Further to the indication by students of the evidently strong teamwork needed and enhanced by the dissection project, some students reported that working in teams allowed them opportunities to understand and be sensitive towards team members from diverse backgrounds (Table 1: quotes 2, 13, 19). This particularly relates to the awareness and sensitivity of cultural diversity as a graduate attribute and an attribute important for health professionals who are required to engage with patients and colleagues as part of local and international teams [4, 7, 9, 26].

Self-directed learning

Self-directed learning, through the evaluation of information and resources, emerged as an outcome of the project that students highlighted (Table 1: quotes 4–7). Students emphasized the active engagement with subject content that facilitated and ensured a more self-directed approach. This outcome highlights key elements of graduate attributes related to active and reflective learning, the importance of which several studies have reiterated, in the daily activities of all allied health professionals [29,30,31].

Future considerations

A few modifications and considerations should be applied to enhance the project experience:

  • At the outset, a clear outline should be provided to students as to why such a project which particularly emphasizes the graduate attributes, is to be embarked on;

  • Provision of an assessment rubric to teams prior to the project and details of team score as per the rubric;

  • The link between specific project outcomes and the graduate attributes should be made explicit.

  • Provision of a suitable space and appropriate software/device for video recordings;

  • Suitable training for video recording be provided.

Limitations and recommendations

The findings of this study should be construed in consideration of some limitations, namely: the research included data obtained from a single source only, which was first-year students at a single institution and the method of data collection was via focus group discussions. However, the strategy used in this study may be applicable across disciplines, as graduate attributes are essential to all fields and levels of study. Future research should consider supplementing focus group data with a structured survey. Additionally, stratification of the results by demographic differences and its influence on the extent of development and perceptions of graduate attributes may provide more insightful findings. Further research is required to include the views of all stakeholders (academics, students and demonstrators) in the teaching and learning environment, as well as a more diverse representation of students from different programs and institutions. Moreover, the use of a single evaluator in our study may be considered a limitation due to possible bias.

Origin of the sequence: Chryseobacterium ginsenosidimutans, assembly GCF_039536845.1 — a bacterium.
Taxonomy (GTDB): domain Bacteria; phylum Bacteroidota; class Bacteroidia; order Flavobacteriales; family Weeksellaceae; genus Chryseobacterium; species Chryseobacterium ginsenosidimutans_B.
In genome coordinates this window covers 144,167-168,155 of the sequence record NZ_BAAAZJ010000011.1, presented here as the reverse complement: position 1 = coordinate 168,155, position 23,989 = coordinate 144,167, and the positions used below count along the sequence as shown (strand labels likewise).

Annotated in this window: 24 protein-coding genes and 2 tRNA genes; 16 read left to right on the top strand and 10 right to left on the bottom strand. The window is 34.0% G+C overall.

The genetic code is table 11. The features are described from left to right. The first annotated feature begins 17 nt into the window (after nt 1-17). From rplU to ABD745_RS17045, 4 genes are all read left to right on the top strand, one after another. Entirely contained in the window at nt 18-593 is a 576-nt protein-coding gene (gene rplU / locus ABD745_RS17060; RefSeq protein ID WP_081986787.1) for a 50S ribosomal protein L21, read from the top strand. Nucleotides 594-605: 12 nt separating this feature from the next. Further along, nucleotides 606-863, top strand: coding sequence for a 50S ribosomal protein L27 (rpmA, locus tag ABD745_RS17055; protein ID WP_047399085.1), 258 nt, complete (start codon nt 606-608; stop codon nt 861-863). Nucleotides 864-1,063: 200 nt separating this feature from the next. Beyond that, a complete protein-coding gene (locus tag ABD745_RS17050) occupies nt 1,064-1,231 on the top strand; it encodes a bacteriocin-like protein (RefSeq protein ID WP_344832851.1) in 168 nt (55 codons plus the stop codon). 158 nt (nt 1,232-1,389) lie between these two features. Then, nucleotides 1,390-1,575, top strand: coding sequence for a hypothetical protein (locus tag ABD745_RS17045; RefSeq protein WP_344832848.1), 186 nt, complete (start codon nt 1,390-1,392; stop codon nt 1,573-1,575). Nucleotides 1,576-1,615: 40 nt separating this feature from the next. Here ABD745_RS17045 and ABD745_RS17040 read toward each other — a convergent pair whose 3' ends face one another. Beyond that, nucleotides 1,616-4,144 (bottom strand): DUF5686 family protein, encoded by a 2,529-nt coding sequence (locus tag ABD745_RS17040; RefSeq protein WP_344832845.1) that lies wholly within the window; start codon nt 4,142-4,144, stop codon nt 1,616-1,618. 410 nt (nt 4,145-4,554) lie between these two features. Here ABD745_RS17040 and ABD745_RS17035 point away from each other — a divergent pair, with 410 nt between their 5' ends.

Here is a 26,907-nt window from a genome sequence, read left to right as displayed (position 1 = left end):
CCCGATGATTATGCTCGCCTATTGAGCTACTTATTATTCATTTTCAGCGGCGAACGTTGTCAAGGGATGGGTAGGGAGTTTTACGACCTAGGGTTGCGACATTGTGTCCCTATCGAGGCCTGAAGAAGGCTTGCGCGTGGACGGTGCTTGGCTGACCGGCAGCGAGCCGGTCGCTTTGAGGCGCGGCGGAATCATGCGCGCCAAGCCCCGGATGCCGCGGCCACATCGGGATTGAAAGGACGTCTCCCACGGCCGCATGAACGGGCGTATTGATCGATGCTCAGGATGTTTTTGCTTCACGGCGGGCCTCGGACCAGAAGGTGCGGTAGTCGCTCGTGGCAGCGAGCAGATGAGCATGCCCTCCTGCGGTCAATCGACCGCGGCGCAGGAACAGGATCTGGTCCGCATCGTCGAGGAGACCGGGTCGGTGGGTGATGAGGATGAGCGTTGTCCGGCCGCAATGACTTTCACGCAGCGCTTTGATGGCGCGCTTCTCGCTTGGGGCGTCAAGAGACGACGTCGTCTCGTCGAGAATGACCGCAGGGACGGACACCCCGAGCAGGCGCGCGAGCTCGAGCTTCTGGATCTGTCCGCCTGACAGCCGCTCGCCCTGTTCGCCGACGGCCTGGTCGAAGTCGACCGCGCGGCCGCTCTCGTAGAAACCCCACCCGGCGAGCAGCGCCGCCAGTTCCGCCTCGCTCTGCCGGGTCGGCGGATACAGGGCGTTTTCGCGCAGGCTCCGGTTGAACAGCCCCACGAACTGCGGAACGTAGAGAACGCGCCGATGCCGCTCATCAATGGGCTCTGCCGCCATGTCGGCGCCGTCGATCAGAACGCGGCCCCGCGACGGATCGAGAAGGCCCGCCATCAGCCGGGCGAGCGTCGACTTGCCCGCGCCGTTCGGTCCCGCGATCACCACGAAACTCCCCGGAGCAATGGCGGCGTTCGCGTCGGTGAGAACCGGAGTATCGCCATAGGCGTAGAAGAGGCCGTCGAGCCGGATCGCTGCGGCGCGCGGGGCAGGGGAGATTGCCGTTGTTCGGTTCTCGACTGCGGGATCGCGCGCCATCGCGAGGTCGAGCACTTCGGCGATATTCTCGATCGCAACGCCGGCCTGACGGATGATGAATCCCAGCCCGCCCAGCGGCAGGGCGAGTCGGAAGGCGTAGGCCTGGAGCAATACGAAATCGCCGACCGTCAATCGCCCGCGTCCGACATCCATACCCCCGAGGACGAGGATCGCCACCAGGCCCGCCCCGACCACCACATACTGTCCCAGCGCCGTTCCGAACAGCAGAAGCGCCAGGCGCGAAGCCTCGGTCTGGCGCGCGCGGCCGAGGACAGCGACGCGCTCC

Transformation in higher education, largely driven by policy, warrants a more interactive and self-directed learning environment. A significant gap appears to exist between the desired graduate attributes and their development and integration in the curriculum. Therefore, it is necessary to revisit curriculum design to incorporate learning activities and assessment tasks that would afford students opportunities to develop and practice the desired graduate attributes. This provides a platform for the integration of graduate attributes into discipline-specific competencies which, if applied early in the academic trajectory of the student, would support a more internalized and deep-rooted entrenchment of the graduate attributes.

Availability of data and materials

The datasets used and/or analysed during the current study are available from the corresponding author on reasonable request.


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The authors wish to thank Dr. A Vahed (D: Tech) and Rev. Dr. D Timm (PhD), for the direction offered during the initial stages of structuring the manuscript; Miss SC Motala (M.Psychology) for administering the focus group interviews and transcribing the data for analysis; Mr. D Singh for statistical assistance and Prof. T Mgutshini (PhD) for his dedicated support and direction in the study.


This study received no funding.

Author information




JDP contributed to the study conceptualization and acquisition of data; JDP, NG and FA contributed towards the interpretation of data and the preparation of the manuscript. All authors contributed to the revision of the manuscript and approved the final manuscript for publication.

Corresponding author

Correspondence to Fazila Ally.

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Ethics approval and consent to participate

Permission to obtain student feedback on the project was obtained from the Durban University of Technology Institutional Research Ethics Committee (IREC15/122). All participants provided written informed consent prior to the focus group discussion and participation was completely voluntary.

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All authors consent to publication.

Competing interests

The authors declare that they have no competing interests.

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Pillay, J.D., Ally, F. & Govender, N. Exploring opportunities for embedding graduate attributes in a first-year undergraduate anatomy course for allied health students. BMC Med Educ 19, 329 (2019).

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  • Team projects
  • Dissection, video clips
  • Graduate attributes